Crab Nebula

CXC Logo
Chandra X-ray
Observatory Center
Harvard-Smithsonian Center for Astrophysics
60 Garden St. Cambridge, MA 02138 USA
Crab Nebula: A supernova remnant and pulsar located 6000 light years from Earth in the constellation of Taurus.
(Credit: X-ray: NASA/CXC/ASU/J.Hester et al.; Optical: NASA/ESA/ASU/J.Hester & A.Loll; Infrared: NASA/JPL-Caltech/Univ. Minn./R.Gehrz)

Caption: The supernova that produced the Crab Nebula was detected by naked-eye observers around the world in 1054 A.D. This composite image uses data from NASA’s Great Observatories, Chandra, Hubble, and Spitzer, to show that a superdense neutron star is energizing the expanding Nebula by spewing out magnetic fields and a blizzard of extremely high-energy particles. The Chandra X-ray image is shown in light blue, the Hubble Space Telescope optical images are in green and dark blue, and the Spitzer Space Telescope’s infrared image is in red. The size of the X-ray image is smaller than the others because ultrahigh-energy X-ray emitting electrons radiate away their energy more quickly than the lower-energy electrons emitting optical and infrared light. The neutron star is the bright white dot in the center of the image.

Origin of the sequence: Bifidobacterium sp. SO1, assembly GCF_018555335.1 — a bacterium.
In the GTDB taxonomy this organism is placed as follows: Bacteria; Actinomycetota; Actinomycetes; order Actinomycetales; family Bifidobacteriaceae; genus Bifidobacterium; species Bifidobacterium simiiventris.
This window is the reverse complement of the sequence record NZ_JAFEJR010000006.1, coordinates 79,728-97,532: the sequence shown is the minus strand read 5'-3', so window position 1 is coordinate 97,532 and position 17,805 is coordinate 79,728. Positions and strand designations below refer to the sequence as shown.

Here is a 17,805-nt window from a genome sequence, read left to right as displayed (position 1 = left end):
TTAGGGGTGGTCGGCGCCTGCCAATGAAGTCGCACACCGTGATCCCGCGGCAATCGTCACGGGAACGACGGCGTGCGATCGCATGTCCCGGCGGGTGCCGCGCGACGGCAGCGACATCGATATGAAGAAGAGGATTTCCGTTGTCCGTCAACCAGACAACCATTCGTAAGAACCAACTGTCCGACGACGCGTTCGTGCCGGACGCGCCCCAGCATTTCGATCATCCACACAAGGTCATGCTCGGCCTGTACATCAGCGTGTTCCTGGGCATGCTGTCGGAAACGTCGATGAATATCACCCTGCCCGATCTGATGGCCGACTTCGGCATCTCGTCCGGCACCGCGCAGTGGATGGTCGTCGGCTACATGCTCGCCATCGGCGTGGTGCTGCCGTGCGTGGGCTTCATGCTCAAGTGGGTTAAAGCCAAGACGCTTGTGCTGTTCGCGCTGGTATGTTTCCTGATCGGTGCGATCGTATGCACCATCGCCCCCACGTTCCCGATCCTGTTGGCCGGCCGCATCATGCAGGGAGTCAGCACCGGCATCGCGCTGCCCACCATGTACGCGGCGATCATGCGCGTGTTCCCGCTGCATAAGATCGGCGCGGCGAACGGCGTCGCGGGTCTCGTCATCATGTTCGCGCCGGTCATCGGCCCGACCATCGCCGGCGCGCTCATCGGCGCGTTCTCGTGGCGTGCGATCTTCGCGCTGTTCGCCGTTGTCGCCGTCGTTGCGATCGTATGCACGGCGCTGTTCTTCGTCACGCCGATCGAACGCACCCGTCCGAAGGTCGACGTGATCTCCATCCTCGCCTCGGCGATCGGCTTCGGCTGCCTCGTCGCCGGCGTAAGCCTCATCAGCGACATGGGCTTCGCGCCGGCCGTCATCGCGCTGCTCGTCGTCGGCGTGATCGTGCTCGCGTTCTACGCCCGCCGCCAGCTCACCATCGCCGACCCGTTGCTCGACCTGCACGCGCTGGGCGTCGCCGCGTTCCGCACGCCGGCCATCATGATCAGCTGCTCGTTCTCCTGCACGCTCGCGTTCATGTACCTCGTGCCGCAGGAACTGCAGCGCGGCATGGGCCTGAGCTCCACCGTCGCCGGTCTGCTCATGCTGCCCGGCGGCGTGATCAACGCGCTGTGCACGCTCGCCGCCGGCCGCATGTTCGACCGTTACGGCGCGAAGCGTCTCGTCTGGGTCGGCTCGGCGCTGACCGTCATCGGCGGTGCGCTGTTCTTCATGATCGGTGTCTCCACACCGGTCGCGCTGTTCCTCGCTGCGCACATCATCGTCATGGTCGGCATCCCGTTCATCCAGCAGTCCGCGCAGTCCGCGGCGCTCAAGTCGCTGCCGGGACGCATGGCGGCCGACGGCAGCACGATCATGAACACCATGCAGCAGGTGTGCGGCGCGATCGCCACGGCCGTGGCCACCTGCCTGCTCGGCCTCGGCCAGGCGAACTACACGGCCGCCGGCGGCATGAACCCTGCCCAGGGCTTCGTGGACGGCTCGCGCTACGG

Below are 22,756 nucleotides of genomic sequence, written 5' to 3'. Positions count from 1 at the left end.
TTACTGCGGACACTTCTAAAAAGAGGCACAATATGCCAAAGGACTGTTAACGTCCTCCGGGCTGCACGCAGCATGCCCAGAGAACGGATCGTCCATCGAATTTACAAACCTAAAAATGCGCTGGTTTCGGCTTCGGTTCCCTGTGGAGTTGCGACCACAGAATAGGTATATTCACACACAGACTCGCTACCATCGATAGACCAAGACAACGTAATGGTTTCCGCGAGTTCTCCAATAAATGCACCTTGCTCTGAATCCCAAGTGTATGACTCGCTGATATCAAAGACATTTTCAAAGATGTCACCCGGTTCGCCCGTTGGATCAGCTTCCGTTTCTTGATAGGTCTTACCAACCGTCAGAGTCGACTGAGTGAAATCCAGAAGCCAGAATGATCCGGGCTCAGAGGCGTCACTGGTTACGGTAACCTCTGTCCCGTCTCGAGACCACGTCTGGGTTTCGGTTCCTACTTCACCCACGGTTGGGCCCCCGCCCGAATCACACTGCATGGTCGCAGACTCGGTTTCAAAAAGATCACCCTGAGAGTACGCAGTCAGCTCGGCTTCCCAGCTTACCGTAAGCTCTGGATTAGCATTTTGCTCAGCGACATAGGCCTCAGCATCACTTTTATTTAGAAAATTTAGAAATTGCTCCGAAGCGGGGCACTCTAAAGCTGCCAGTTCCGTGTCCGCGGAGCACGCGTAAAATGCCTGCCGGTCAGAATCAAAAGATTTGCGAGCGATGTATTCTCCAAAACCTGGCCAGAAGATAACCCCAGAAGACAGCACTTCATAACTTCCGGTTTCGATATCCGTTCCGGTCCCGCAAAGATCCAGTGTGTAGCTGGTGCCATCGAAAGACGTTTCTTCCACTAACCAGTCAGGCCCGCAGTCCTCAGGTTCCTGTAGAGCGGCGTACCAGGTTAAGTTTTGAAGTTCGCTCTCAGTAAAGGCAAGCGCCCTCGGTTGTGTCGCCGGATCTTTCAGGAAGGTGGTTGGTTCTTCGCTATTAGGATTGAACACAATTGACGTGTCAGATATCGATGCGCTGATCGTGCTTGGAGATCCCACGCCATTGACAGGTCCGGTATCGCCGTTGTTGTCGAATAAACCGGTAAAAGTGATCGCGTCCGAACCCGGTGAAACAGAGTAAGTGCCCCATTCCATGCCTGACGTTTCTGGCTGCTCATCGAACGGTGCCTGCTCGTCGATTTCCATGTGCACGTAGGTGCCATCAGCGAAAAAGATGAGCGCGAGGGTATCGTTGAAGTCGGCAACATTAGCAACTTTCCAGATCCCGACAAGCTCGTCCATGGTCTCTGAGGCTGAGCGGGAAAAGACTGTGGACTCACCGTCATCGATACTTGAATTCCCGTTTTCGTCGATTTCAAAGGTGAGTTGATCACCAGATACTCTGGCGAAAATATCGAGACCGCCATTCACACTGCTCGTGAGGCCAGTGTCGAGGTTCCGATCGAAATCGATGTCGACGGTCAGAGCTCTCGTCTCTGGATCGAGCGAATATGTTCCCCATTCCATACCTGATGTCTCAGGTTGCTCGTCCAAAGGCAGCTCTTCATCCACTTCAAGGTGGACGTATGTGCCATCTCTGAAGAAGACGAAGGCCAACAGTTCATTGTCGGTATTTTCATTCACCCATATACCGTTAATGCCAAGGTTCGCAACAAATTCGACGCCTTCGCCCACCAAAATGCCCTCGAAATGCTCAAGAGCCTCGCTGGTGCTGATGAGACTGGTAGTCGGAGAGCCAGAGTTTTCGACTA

Scale: Image is 7.8 arcmin per side.

Chandra X-ray Observatory ACIS Image

CXC operated for NASA by the Smithsonian Astrophysical Observatory